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How do public promo codes work?
dpd1




msg:4650798
 9:14 pm on Mar 3, 2014 (gmt 0)

Excuse my ignorance... I'm more a manufacturer than anything, and I don't do typical retail items. I was wondering a few days back, when I found a promo code to use on a shoes site... What is the benefit of doing this? I mean, I can understand maybe sending out unique promo codes to select customers, or doing something right on the site that states you have to put in a certain code... But what is the strategy behind having codes that you do NOT display on a site, yet you can find them on any decent coupon site? Are they just going after people who are smart enough to search for a code, but otherwise wouldn't buy stuff? I easily found a code for 35% off, which is pretty significant. Obviously the sales sites must know this is happening, as it would be easy enough to change daily.

 

mack




msg:4651858
 10:46 pm on Mar 6, 2014 (gmt 0)

It's all about getting you to the website in the first place. If you are looking for a product, you will already have an idea of a price in mind. If you can get the same product for less, you may be willing to spend a little bit more on something else.

I have never really understood placing codes prominently on a companies own website. The customer is already there, wait until they do not act before alerting them to savings :)

Mack.

not2easy




msg:4651903
 4:47 am on Mar 7, 2014 (gmt 0)

I have never really understood placing codes prominently on a companies own website. The customer is already there, wait until they do not act before alerting them to savings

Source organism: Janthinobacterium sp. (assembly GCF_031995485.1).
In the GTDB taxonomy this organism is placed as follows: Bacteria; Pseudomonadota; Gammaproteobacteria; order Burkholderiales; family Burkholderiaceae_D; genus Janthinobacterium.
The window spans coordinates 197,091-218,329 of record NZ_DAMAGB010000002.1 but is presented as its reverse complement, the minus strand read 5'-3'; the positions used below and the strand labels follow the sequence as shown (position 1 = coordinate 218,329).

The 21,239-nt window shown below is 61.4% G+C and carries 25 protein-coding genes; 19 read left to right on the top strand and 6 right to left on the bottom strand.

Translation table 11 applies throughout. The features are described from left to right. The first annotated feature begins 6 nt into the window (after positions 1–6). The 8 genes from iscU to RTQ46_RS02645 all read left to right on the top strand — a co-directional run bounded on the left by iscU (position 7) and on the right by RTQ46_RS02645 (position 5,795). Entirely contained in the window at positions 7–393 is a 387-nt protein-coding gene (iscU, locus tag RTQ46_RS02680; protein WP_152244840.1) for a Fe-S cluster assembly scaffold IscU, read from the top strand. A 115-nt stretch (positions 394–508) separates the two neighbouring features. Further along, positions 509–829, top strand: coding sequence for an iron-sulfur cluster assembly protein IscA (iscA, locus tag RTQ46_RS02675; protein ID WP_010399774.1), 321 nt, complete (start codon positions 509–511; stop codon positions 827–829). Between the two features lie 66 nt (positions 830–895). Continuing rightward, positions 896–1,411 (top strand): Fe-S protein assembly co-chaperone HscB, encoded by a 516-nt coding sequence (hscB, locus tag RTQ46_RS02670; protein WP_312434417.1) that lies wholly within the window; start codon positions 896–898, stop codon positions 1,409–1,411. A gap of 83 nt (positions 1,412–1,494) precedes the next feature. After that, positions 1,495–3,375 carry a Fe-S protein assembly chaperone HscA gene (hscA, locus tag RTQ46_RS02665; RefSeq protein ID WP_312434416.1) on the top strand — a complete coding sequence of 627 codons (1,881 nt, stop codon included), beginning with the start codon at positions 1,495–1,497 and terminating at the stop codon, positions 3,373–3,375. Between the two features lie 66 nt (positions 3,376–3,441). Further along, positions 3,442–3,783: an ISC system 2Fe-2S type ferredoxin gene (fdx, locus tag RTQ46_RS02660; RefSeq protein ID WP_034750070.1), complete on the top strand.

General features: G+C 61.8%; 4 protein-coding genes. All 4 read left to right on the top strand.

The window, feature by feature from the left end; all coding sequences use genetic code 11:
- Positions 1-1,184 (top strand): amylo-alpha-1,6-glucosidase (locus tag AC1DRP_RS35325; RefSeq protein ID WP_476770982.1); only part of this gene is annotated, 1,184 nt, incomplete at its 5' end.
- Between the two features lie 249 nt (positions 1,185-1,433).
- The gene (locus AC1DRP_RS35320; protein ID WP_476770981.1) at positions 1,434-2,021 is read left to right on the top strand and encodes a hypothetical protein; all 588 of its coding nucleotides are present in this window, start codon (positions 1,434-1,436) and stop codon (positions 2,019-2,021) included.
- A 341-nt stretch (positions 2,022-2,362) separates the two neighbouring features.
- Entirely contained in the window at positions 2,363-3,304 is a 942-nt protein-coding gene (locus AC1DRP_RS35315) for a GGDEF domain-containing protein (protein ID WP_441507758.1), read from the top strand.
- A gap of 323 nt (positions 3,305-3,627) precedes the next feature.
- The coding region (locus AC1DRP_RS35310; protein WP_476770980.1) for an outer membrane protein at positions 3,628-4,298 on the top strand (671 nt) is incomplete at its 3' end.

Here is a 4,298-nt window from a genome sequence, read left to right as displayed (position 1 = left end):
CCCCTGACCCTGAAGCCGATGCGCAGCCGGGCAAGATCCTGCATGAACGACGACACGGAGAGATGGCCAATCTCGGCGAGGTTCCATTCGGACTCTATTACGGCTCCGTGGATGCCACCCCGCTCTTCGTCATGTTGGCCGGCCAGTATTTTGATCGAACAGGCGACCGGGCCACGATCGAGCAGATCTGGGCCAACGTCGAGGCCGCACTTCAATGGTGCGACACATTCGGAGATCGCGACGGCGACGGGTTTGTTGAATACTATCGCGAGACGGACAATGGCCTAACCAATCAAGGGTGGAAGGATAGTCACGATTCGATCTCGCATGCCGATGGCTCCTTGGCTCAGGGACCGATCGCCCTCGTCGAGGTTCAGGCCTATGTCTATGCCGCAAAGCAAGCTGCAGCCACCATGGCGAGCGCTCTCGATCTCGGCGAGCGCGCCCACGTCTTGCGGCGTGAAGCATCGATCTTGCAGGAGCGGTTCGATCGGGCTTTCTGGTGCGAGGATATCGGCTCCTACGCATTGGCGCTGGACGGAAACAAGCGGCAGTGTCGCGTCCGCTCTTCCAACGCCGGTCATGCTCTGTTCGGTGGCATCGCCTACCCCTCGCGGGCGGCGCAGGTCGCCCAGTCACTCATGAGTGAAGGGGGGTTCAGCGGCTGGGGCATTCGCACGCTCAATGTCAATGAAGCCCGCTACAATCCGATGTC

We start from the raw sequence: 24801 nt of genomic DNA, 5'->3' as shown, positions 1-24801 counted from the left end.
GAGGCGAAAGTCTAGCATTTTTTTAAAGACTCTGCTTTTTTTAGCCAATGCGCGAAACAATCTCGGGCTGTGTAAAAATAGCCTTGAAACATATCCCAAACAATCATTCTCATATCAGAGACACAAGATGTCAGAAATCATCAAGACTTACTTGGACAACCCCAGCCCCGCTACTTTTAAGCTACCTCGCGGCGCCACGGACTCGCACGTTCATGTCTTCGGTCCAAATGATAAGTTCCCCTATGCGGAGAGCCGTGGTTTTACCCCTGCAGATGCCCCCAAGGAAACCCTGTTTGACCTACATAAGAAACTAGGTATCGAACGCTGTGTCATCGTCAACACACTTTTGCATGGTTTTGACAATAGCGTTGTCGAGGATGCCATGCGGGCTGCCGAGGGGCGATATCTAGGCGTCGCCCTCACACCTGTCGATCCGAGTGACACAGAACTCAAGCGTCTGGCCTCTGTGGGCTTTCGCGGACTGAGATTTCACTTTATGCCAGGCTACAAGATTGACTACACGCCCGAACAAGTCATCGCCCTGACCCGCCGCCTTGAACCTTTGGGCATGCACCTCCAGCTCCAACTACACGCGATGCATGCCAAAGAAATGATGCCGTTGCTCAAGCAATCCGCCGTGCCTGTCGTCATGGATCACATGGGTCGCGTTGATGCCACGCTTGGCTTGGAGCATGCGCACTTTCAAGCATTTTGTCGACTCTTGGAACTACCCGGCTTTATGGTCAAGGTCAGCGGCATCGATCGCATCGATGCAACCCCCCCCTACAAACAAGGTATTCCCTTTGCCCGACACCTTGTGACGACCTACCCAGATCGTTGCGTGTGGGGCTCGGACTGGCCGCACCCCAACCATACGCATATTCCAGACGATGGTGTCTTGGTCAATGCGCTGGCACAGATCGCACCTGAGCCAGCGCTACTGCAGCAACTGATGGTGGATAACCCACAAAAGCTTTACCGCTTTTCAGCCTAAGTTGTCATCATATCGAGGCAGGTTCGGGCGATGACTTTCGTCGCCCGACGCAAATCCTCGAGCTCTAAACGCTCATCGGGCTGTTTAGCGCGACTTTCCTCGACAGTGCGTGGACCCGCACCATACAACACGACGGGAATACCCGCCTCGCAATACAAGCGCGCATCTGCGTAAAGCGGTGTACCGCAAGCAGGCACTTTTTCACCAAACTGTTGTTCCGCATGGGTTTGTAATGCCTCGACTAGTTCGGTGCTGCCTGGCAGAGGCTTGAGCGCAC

The customer is already there, the merchant does not want them to open another tab to do a search for the coupon - where they have a good chance of being diverted to a different supplier of the same or similar goods. Once they are in the checkout and see that space for the code, it happens. Just about any search for "Merchant+Coupon" will usually give you more than a million results. That indicates how important it is for merchants to try to keep you from leaving their cart to search. Not all those search results actually have a valid coupon, it may be a redirect to a competitor or sometimes just the desire to give you a cookie to take back with you, or to a different shop.

Merchants often issue coupon codes to their existing customers, and that empty space in the checkout where those codes get entered is a frequent enough cause of cart desertion for it to be a smart move for a merchant to have at least a token code for those who don't bring one in.

piatkow




msg:4651945
 11:08 am on Mar 7, 2014 (gmt 0)


Merchants often issue coupon codes to their existing customers

I get a lot of those but I have also used some sites that I have never known offer any sort of discount which still have a space for codes. I suspect that the developer who installed the software left the default functionality available just in case.

I would have hidden it myself but then I have a dislike of redundant fields but that's another story.

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